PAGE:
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    The end of ICD-10 flexibilities is coming, are you ready?

    Providers who are still adjusting to the ICD-10 coding transition from five characters to seven have a variety of amenities and advice available to them in the last leg of the grace period.

    The flexibilities that the Centers for Medicare and Medicaid Services (CMS) allowed for following the launch of ICD-10 October 1, 2015—such as a leniency in the specificity of the codes submitted by providers—will be ending October 1, 2016.


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    As a result of the grace period's conclusion, Jackie Stack, BSHA, CPC, an education specialist at the American Academy of Professional Coders, says providers should prepare for more audits and denials of claims, especially if codes they're submitting are unspecified.

    “If you have the providers who really base most of their diagnoses on reporting on these unspecified codes, it's going to be a huge financial hit to that provider if Medicare starts to not pay based off of those codes,” Stack says.

    The CMS released a Q&A list in August, providing guidance to the wrap-up for the flexibilities. One CMS example indicates the difference between “valid codes” and the “correct code.” If a patient receives the diagnosis of G43.711 (Chronic migraine without aura, intractable, with status migrainosus), then G43.701 (Chronic migraine without aura) or G43.719 (Chronic migraine without aura, intractable without status migrainosus), have not been “cause for an audit” during the grace period because those codes fall within the same family of codes, as noted by the first three characters.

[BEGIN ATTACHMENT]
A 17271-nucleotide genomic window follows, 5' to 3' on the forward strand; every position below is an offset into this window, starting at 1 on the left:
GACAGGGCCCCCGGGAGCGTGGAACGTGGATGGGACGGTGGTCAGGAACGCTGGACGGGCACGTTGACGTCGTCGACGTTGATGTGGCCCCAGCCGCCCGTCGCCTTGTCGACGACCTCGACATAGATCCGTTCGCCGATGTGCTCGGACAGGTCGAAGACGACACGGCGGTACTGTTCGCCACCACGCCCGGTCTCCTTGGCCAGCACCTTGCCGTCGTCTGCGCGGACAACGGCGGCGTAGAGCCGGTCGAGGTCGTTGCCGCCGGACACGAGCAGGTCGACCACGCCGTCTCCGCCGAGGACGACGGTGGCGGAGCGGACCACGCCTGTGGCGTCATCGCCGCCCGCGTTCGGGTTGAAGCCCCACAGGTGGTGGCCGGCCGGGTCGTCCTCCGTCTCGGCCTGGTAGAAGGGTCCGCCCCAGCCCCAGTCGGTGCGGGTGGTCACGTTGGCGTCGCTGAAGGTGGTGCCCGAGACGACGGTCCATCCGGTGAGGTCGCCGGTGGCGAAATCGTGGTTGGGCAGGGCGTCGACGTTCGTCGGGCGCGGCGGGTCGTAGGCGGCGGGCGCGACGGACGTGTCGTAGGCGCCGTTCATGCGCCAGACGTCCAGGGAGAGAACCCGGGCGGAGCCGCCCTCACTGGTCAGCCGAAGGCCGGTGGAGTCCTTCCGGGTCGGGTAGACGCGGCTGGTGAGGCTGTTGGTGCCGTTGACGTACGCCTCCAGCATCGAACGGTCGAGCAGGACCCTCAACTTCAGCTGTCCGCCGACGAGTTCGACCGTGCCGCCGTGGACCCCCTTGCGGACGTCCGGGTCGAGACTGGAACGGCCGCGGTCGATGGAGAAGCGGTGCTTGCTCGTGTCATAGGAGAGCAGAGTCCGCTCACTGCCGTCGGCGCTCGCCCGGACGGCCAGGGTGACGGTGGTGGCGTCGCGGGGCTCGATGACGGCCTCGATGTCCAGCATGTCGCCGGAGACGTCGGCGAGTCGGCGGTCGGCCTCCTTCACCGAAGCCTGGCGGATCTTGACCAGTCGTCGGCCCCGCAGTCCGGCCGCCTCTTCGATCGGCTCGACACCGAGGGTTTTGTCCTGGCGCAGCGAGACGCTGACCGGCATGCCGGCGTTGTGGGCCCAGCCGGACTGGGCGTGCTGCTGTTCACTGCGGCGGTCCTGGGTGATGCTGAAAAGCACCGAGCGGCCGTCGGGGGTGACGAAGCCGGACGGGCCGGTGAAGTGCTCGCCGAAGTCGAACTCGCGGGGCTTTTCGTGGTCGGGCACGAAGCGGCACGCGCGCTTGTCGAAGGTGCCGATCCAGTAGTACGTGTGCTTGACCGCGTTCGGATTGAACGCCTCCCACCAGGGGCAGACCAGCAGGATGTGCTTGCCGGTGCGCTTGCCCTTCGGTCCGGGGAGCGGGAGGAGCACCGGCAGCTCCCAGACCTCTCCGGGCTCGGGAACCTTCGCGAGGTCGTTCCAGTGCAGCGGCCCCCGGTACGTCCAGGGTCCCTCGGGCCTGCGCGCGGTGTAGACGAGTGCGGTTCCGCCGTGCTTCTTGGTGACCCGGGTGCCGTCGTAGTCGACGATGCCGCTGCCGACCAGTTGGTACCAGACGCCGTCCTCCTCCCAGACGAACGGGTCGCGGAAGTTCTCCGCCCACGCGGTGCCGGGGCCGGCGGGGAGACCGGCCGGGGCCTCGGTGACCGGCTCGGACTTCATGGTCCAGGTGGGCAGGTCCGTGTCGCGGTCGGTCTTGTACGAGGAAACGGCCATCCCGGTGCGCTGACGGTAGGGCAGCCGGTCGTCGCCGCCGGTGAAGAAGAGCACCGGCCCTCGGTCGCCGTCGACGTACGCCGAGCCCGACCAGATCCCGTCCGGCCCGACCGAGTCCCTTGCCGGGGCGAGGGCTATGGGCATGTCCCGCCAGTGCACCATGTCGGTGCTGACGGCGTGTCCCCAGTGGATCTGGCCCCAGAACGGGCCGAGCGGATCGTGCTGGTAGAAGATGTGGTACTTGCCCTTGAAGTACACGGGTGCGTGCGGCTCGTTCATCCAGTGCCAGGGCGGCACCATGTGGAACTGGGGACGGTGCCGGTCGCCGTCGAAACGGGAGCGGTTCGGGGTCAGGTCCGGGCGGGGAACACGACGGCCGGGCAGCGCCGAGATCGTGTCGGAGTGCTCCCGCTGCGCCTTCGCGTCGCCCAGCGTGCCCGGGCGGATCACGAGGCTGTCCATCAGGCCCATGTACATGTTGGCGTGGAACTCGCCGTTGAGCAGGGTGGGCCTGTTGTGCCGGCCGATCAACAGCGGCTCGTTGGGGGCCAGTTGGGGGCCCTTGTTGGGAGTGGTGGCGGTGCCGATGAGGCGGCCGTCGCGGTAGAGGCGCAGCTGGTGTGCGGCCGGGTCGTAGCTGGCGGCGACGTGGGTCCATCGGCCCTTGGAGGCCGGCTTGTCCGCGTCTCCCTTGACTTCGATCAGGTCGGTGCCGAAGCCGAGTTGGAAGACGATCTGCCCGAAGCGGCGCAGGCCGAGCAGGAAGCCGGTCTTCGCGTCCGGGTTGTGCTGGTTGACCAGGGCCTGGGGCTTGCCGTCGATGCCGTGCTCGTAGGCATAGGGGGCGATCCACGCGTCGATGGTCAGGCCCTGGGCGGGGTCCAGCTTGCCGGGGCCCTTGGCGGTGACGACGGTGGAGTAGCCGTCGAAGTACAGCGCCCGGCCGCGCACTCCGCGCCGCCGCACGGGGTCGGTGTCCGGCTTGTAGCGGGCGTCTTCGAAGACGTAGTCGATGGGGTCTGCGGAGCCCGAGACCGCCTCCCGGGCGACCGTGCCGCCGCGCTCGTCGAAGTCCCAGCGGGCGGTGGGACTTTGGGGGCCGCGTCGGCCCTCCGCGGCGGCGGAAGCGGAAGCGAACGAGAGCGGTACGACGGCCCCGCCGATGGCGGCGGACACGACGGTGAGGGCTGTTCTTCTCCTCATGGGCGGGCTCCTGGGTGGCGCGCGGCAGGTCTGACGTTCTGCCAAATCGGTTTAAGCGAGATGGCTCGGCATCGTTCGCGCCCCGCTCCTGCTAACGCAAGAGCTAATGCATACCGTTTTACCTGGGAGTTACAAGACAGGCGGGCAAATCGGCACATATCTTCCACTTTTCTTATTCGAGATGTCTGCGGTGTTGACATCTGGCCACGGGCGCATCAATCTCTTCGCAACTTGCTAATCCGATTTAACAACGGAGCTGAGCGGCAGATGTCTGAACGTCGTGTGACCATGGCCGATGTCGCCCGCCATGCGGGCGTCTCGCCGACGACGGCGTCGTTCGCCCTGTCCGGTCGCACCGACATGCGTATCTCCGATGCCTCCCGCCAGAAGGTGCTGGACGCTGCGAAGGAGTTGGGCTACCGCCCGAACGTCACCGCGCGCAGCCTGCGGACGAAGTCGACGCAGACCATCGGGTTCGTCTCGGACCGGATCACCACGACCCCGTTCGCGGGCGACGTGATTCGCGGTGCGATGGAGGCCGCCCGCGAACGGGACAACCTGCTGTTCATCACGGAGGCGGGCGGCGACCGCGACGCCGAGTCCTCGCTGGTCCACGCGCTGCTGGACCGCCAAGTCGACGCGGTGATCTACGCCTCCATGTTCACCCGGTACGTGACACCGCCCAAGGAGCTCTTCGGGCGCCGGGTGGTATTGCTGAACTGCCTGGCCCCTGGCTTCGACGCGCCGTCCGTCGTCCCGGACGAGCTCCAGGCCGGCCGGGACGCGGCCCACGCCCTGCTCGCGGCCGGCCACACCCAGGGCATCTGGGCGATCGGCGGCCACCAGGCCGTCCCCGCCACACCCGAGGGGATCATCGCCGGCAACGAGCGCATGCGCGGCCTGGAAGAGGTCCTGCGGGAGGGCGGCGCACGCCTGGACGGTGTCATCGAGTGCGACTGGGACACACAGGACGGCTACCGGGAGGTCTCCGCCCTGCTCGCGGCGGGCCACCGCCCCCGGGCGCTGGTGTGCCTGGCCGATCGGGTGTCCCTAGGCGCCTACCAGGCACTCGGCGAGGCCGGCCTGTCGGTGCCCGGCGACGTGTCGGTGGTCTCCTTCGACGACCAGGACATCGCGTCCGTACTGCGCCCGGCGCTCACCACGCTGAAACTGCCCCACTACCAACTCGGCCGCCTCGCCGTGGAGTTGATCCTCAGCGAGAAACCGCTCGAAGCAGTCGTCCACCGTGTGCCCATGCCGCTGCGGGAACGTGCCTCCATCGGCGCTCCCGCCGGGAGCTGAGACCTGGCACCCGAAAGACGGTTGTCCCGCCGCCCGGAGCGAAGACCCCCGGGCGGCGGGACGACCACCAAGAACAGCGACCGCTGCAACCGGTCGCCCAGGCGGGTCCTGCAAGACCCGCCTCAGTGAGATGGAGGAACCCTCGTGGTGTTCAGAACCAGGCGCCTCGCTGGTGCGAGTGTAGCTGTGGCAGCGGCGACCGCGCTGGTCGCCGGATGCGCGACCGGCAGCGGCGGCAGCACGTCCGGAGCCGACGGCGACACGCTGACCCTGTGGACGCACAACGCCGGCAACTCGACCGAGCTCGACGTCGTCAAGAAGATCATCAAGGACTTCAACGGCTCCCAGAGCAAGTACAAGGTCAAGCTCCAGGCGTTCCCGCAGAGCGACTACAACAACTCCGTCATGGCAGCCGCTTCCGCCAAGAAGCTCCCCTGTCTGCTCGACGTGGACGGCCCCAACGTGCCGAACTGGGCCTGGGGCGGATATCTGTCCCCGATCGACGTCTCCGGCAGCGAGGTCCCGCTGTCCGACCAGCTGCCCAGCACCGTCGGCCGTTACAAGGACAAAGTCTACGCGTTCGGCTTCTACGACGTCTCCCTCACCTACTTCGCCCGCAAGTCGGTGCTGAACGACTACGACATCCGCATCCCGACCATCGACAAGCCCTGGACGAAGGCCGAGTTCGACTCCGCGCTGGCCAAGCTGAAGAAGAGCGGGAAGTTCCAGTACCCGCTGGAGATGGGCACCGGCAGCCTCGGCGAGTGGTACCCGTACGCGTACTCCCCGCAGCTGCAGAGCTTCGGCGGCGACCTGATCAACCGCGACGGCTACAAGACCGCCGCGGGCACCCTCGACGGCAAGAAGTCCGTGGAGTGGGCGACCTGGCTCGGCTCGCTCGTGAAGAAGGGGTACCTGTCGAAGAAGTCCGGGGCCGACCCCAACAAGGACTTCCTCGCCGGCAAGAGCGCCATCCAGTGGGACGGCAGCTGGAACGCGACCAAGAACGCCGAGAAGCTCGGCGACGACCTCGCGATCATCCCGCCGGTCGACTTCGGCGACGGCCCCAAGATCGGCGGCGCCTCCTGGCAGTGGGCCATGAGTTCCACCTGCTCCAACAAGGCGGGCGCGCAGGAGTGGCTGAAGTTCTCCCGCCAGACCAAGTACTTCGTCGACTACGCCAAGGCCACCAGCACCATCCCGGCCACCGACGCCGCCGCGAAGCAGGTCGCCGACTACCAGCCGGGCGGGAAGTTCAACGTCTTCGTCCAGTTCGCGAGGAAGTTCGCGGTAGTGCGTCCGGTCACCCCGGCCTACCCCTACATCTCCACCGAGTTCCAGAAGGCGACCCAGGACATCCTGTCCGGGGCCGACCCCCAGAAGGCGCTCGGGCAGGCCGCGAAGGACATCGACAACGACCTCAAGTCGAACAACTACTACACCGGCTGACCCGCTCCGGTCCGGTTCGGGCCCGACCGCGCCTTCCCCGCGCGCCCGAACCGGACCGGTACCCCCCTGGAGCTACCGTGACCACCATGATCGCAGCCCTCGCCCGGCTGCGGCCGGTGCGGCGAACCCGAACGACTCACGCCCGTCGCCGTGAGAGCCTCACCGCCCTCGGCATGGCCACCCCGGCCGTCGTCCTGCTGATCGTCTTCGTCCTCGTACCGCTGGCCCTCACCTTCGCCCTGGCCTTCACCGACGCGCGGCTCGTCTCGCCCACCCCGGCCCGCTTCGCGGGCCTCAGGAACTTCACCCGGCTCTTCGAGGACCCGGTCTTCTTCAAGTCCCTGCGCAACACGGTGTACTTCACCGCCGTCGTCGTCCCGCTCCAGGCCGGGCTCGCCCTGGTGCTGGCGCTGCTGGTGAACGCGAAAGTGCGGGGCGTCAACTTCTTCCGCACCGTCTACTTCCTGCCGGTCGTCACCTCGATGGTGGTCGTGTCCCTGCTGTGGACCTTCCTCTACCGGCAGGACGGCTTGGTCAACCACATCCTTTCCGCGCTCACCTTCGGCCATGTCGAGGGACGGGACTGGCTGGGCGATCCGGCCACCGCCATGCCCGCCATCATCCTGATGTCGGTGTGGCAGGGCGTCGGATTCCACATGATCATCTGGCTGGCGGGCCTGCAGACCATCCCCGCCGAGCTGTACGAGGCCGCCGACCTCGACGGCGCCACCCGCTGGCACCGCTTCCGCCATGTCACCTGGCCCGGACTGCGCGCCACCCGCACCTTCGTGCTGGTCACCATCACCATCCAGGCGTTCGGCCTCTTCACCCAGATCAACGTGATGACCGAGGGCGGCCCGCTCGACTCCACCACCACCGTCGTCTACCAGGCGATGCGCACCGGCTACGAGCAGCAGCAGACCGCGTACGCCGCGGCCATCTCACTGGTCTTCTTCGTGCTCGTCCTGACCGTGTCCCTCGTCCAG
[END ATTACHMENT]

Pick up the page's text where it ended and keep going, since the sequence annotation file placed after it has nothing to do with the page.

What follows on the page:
Providers need to “make sure the clinical documentation is a complete and accurate reflection of the patient’s clinical picture and that the codes are as specific as possible based on that documentation,” Sue Bowman, RHIA, FAHIMA, senior director, coding policy and compliance at the American Health Information Management Association, said in an email to Medical Economics.


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    “This will help to reduce claims denials, support medical necessity, obtain proper reimbursement, and accurately reflect clinical complexity and severity of illness.”

    Many providers are already familiar with using specific codes because many major insurers did not offer a grace period, she notes.

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    Hannah Douglas
    Hannah Douglas is a freelance writer for Medical Economics.


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